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Fine motor control
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Fine motor control

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Kimmel SR, Ratliff-Schaub K. Growth and development. In: Rakel RE, ed. Textbook of Family Medicine. 8th ed. Philadelphia, Pa: Saunders Elsevier; 2011:chap 32.

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    Fine motor control is the coordination of muscles, bones, and nerves to produce small, precise movements. An example of fine motor control is picking up a small item with the index finger and thumb.

    The opposite of fine motor control is gross (large, general) motor control. An example of gross motor control is waving an arm in greeting.

    Problems of the brain, spinal cord, peripheral nerves, muscles, or joints may all decrease fine motor control. The difficulty in speaking, eating, and writing in people with Parkinson's disease is due to a loss of fine motor control.

    The amount of fine motor control in children is used to determine the child's developmental age. Children develop fine motor skills over time, by practicing and being taught. To have fine motor control, children need:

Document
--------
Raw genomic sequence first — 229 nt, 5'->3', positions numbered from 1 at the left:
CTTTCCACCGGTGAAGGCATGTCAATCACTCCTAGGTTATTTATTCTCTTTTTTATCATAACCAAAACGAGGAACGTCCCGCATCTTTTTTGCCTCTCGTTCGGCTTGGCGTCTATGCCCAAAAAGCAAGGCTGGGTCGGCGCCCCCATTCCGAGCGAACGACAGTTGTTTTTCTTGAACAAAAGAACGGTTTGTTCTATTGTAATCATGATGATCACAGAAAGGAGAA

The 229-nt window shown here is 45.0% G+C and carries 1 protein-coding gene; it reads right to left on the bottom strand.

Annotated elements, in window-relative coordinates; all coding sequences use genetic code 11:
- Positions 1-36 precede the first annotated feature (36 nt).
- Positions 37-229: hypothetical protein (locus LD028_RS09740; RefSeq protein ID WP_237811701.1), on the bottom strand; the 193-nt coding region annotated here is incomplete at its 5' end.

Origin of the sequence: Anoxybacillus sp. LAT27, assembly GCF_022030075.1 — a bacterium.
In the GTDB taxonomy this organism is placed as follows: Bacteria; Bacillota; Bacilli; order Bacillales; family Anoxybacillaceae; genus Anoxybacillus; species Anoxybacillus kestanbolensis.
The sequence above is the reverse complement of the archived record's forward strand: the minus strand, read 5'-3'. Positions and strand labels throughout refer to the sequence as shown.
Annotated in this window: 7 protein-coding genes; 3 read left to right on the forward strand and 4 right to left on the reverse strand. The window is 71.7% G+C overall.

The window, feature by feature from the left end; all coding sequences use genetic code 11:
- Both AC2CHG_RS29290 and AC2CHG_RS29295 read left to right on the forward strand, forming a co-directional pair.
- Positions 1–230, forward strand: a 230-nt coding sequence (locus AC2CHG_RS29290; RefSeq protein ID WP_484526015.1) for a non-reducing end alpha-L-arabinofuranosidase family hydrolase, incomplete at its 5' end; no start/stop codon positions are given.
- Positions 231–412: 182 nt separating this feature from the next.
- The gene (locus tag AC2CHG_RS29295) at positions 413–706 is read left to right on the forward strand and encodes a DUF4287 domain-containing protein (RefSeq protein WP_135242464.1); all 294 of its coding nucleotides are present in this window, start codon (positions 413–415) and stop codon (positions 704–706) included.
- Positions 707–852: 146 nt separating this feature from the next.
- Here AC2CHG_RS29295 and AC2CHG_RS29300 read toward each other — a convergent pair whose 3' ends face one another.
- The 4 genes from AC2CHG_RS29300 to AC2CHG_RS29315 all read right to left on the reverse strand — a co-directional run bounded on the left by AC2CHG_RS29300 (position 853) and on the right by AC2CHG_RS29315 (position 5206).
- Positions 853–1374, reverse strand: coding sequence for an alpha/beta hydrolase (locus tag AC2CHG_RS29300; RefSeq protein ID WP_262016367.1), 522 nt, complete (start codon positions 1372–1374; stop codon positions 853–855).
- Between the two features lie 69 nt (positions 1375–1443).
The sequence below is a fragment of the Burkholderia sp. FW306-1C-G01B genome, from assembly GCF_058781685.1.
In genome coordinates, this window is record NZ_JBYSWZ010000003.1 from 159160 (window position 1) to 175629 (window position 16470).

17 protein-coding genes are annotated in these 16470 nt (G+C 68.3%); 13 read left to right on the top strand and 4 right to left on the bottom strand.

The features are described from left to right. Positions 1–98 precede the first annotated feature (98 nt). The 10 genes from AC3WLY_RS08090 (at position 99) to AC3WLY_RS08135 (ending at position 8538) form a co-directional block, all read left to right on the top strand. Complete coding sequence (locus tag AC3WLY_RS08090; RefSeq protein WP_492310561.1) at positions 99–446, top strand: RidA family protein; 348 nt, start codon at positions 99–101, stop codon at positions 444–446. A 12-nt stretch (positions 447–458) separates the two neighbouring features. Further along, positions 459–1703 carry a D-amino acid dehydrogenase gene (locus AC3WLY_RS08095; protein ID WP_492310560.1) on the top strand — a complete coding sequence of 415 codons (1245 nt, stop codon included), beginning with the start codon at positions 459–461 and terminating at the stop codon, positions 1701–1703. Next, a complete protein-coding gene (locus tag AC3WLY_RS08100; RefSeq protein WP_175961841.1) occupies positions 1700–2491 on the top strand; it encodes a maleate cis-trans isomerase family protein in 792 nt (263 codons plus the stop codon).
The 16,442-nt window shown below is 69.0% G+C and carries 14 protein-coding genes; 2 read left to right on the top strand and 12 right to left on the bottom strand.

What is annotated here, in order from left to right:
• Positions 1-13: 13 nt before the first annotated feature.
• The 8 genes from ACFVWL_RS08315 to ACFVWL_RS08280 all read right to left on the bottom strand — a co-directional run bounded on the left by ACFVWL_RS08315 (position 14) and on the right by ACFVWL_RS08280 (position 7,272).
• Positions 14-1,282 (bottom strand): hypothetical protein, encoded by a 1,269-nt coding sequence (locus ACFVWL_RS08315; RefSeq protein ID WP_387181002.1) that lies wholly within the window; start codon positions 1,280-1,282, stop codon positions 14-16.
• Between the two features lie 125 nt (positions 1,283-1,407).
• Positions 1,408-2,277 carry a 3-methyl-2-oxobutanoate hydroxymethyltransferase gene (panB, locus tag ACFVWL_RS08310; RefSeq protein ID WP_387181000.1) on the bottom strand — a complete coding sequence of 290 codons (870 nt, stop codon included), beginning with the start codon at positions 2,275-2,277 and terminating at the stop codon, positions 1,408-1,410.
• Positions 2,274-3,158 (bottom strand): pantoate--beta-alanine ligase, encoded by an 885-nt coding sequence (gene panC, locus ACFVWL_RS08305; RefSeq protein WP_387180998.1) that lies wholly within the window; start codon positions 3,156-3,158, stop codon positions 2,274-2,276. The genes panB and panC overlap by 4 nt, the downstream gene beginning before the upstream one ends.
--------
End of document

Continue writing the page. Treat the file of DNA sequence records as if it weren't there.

• Awareness and planning
    • Coordination
    • Muscle strength
    • Normal sensation

    The following tasks can only occur if the nervous system matures in the right way:

    • Cutting out shapes with scissors
    • Drawing lines or circles
    • Folding clothes
    • Holding and writing with a pencil
    • Stacking blocks
    • Zipping a zipper

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References

Kimmel SR, Ratliff-Schaub K. Growth and development. In: Rakel RE, ed. Textbook of Family Medicine. 8th ed. Philadelphia, Pa: Saunders Elsevier; 2011:chap 32.

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Review Date: 1/27/2013  

Reviewed By: Jennifer K. Mannheim, ARNP, Medical Staff, Department of Psychiatry and Behavioral Health, Seattle Children's Hospital. Also reviewed by A.D.A.M. Health Solutions, Ebix, Inc., Editorial Team: David Zieve, MD, MHA, David R. Eltz, Stephanie Slon, and Nissi Wang.

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